Don't do it: Everything Neil Gaiman has said about adapting Sandman over the years

Don't do it: Everything Neil Gaiman has said about adapting Sandman over the years ...

Would Patton Oswalt be a great companion for a talking raven if you ever considered him? The Sandman, a Netflix series, is here to answer your question. Whether it is answered in the affirmative or the negative, is ultimately in the user's eyes. But Sandman's creator Neil Gaiman says in a blog that he was very conscious of his choice.

If we asked Patton Oswalt (he/him), could we find a voice actor who would make you care about a deceased person who was once a bird in the Dreaming who isnt sure what is going on or whether or not anything of this is a good idea? Gaiman wrote. The answer was, yes.

If this sounds like he's overthinking it, please know (if you haven't already) that this development will be a long time coming. Gaiman has spent about 30 years attempting to recreate his realm through The Sandman comics on the screen. That screen has always been large and silver and small and serialized.

Netflix would triumph, putting the story in a properly serialized home, as well as a hefty budget, and a cast that is equally endless as the hero. And now, along with the chapters of the original comic, we can look back at the Sandmans' attempted development and the possibilities we might have seen had Sandman been chosen sooner.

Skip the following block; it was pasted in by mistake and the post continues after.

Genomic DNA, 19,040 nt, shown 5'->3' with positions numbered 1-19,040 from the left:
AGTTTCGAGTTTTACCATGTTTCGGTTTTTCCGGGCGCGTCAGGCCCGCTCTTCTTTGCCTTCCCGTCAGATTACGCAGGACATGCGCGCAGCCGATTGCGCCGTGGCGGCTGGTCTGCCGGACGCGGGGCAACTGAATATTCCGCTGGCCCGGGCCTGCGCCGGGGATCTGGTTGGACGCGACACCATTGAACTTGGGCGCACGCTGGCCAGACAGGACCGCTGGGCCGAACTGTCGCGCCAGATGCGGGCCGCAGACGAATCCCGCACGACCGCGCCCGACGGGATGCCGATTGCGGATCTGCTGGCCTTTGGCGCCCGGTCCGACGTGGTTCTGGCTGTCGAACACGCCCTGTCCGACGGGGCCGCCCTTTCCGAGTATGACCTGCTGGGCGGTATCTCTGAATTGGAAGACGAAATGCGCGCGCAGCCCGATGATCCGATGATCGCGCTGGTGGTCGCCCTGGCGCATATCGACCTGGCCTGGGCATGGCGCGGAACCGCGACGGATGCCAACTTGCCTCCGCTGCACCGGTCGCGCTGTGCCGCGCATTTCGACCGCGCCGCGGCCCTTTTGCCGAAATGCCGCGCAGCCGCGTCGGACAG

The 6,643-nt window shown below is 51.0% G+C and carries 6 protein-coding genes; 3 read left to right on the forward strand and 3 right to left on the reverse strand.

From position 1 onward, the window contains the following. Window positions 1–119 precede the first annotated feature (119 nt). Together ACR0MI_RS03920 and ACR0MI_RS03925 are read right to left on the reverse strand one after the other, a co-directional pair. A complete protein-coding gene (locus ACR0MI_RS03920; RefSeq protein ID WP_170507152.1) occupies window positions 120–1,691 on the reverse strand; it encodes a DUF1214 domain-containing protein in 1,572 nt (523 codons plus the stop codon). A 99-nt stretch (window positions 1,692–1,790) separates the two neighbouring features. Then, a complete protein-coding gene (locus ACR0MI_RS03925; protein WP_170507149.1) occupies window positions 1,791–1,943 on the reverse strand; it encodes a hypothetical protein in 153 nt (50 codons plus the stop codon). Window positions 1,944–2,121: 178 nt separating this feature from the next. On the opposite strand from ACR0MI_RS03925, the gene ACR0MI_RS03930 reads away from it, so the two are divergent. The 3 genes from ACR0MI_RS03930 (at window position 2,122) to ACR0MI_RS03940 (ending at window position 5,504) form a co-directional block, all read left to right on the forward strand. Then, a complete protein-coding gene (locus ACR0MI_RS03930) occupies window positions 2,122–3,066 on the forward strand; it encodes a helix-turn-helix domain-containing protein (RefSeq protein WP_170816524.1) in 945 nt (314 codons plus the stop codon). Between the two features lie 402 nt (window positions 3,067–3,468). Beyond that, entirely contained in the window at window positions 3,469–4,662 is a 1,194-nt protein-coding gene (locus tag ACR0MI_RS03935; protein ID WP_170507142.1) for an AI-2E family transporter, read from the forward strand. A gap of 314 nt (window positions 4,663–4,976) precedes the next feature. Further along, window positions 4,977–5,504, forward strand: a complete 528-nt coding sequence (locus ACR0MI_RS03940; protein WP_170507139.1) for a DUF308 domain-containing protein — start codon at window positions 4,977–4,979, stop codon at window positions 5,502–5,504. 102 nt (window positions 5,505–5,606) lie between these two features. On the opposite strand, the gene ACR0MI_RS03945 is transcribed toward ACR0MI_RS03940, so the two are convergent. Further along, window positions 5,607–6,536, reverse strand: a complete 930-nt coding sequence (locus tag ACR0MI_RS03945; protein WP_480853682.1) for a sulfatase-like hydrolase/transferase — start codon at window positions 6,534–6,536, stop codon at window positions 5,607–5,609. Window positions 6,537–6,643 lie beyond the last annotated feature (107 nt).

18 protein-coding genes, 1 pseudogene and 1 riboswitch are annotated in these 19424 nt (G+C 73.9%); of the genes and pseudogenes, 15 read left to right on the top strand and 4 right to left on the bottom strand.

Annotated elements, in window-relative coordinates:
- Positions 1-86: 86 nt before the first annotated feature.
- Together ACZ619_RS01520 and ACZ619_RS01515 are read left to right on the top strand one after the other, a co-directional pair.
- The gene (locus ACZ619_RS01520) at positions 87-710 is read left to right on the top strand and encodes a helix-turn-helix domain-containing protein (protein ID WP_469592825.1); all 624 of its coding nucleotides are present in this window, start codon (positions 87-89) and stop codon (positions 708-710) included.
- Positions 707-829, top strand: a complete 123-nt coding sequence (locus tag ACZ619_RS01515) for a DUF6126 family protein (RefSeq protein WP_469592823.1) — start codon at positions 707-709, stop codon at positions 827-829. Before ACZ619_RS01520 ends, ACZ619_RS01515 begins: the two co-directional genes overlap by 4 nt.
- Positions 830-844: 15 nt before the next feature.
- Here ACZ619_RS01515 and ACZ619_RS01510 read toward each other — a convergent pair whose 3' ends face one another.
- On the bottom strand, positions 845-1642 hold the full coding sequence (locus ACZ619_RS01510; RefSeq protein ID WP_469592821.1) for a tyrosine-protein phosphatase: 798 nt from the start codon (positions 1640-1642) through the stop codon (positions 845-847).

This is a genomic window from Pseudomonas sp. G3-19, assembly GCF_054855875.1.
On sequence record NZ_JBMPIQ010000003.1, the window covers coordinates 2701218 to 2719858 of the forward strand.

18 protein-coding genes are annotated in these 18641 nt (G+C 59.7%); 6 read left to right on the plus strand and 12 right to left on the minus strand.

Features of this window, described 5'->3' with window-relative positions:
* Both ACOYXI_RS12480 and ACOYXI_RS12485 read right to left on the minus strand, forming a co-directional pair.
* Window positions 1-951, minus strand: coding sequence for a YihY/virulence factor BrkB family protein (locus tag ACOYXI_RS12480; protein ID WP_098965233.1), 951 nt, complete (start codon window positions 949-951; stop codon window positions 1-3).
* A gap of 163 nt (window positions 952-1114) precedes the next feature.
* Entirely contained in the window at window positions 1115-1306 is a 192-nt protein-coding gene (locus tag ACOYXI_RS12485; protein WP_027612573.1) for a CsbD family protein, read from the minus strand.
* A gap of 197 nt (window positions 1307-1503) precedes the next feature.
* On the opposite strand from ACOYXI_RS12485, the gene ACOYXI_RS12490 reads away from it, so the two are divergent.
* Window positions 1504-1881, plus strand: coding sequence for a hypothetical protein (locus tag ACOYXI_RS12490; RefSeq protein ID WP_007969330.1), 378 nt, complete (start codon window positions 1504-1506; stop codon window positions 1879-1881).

The 1990s: Working toward a Sandman movie

The first time Gaiman saw a Sandman film in 1990 was when he went to a Warner Bros. press conference and asked him what he wanted to see from the film. And I said, Well, I am. A movie would just be a distraction and a confusion. And I bless everyone.

Roger Avary, a duo who co-wrote Pulp Fiction with Quentin Tarantino and directed Silent Hill and Beowulf, was chosen to direct the story in the mid-1990s; it was intended to be partially animated, but Avary later collaborated on Beowulf with Gaiman.

Sandman adaptations continued to linger around Hollywood until a few years, with scripts, and creative crew changes later. At least one script was described by Gaiman as not only the worst Sandman script Ive ever seen, but also quite easily the worst script Ive ever read (although some sources from the time believe this was a later Warner Bros. idea).